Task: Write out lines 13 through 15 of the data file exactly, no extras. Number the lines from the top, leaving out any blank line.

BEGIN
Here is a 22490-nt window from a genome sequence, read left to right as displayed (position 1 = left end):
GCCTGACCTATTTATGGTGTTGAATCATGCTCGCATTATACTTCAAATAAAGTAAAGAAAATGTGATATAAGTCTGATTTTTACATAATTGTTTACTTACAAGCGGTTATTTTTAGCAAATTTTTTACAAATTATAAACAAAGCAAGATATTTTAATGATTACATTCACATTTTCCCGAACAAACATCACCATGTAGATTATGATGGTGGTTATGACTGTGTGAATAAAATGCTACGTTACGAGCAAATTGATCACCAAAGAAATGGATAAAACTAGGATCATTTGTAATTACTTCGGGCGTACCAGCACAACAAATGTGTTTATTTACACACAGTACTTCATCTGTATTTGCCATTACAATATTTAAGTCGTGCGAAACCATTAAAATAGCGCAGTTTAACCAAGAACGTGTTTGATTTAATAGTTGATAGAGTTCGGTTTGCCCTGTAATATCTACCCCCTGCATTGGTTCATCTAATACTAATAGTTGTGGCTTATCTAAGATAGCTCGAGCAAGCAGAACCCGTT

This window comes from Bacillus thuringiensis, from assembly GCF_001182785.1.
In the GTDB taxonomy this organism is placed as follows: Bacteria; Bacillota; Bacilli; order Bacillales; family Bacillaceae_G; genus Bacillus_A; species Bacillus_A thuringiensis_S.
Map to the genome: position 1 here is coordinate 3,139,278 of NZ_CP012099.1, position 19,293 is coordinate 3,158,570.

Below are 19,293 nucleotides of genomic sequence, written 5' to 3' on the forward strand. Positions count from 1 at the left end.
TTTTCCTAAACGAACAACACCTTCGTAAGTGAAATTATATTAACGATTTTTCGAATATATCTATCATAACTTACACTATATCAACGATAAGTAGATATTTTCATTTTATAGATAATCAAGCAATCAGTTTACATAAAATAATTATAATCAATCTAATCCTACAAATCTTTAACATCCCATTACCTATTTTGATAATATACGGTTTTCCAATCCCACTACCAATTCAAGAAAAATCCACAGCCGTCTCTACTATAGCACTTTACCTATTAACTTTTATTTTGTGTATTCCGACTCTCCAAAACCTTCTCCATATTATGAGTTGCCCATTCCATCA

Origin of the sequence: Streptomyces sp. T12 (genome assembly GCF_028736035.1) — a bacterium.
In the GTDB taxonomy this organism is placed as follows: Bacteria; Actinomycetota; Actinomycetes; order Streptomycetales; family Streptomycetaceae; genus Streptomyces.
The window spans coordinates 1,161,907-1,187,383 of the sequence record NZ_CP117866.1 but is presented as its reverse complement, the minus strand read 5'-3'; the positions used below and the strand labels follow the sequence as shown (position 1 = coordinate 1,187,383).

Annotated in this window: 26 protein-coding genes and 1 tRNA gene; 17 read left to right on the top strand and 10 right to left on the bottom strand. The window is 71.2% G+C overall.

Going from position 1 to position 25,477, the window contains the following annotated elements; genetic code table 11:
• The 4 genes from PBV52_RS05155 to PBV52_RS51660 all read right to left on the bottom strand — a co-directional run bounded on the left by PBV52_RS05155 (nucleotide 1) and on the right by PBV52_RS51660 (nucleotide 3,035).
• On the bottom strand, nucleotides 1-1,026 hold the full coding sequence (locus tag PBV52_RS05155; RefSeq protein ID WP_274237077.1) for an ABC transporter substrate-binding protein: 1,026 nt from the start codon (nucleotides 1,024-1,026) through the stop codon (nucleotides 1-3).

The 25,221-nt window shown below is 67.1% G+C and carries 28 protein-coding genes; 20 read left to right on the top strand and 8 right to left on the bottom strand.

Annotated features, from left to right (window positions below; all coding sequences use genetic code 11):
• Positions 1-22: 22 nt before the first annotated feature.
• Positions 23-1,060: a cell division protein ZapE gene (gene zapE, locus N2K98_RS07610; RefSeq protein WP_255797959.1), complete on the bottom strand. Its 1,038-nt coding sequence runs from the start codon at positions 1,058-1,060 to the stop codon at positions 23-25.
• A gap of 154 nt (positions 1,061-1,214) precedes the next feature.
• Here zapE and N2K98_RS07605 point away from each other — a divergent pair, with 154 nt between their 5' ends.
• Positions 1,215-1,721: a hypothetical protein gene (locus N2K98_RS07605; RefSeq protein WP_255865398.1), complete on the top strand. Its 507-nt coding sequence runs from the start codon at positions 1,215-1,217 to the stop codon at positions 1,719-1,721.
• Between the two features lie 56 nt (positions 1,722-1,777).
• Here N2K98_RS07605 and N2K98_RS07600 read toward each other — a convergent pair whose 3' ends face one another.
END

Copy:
• The 4 genes from PBV52_RS05155 to PBV52_RS51660 all read right to left on the bottom strand — a co-directional run bounded on the left by PBV52_RS05155 (nucleotide 1) and on the right by PBV52_RS51660 (nucleotide 3,035).
• On the bottom strand, nucleotides 1-1,026 hold the full coding sequence (locus tag PBV52_RS05155; RefSeq protein ID WP_274237077.1) for an ABC transporter substrate-binding protein: 1,026 nt from the start codon (nucleotides 1,024-1,026) through the stop codon (nucleotides 1-3).

The 25,221-nt window shown below is 67.1% G+C and carries 28 protein-coding genes; 20 read left to right on the top strand and 8 right to left on the bottom strand.